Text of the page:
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Thursday, 21 March 1968


Mr MAISEY (Moore) - In speaking to the motion for the adoption of the Address-in-Reply to the Speech by His Excellency the Governor-General, I join with the honourable member for Henty (Mr Fox), who moved the motion, and the honourable member for the Northern Territory (Mr Calder), who seconded it, and other speakers, in offering my congratulations to the new Prime Minister (Mr Gorton). I express the wish that his term of office will give him all the satisfaction he desires and that it will bring to Australia a continuation of the stable and progressive government it must experience if it is to continue to develop and grow stronger. As I am a Western Australian it is only to be expected that I should take the opportunity to speak about my own State, and particularly that large part of it embraced by the boundaries of the Moore division. In doing so I make the point that within these boundaries can be found examples of almost every industry in the State, examples of almost every problem confronting the State and, most important of all, examples of almost every stratum of social life in the community.

I would like during my speech to touch on some of these matters, at the same time recognising that the time at my disposal will of necessity mean, in some instances, a very light touch on what is in fact a very great and very real problem. In this category will certainly come the very wide field of social welfare, and it is most gratifying to note that the Government will review the field of social welfare with the object of assisting the people in most need, while at the same time not discouraging thrift, self-help and self-reliance. Surely the first group to receive consideration in the bracket of the most needy must be the civilian widow and her children, followed closely by the age pensioner. Only the most generous revision of the help presently being extended to these groups can bring to them the sort of social justice which can be considered to be consistent with an affluent society and a country which is always claiming that it is marching towards a greater civilisation. At the same time, it must not be forgotten that it is intended not to discourage thrift, self-help and selfreliance.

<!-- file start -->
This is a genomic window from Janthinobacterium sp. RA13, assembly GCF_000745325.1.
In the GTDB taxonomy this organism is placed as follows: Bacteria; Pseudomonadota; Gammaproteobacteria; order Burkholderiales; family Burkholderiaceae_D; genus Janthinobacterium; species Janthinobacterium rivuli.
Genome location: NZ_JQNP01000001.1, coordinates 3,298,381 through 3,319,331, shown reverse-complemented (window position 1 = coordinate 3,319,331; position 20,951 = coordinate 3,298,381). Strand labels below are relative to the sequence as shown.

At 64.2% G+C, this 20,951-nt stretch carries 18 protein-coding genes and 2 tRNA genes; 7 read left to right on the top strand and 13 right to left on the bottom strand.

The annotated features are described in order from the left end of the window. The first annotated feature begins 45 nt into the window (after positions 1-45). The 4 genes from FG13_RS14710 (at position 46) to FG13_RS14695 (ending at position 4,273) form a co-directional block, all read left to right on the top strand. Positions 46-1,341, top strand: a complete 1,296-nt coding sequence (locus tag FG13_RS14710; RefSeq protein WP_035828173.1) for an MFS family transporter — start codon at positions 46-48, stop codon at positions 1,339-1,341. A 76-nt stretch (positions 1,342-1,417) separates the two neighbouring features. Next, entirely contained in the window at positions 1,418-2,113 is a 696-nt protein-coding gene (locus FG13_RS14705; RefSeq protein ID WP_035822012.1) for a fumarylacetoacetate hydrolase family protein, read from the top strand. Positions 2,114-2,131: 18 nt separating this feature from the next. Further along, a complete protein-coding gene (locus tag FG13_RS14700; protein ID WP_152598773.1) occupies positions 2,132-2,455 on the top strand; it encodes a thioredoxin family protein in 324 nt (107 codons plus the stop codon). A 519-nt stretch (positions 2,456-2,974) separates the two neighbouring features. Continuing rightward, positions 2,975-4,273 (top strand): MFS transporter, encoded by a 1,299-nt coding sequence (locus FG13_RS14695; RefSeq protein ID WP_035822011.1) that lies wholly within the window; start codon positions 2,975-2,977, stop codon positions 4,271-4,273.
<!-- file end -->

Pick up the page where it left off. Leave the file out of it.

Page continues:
This must surely relate to the incidence of the means test and the penalty it places on those people who during their lifetime have made sacrifices in order to provide for their old age. Surely it must also relate to a widow who is left with a home and a small income accumulated at some sacrifice during the lifetime of her husband as some provision in the event of his death. I do not believe that it necessarily refers to the complete abolition of the means test, nor do I believe in the present circumstances that such a drastic step could be taken without serious repercussions on the whole economy. In fact, it could well be said that it could create more injustices than it cured at this particular time. I experience some difficulty in persuading myself that a person whose family has grown up and is self-supporting and who has retired on an annual income of, say, $5,000 or more has a claim for a pension. This is particularly so if this pension has to be provided by increasing taxation and, indirectly, living costs against a person with a young family to provide for.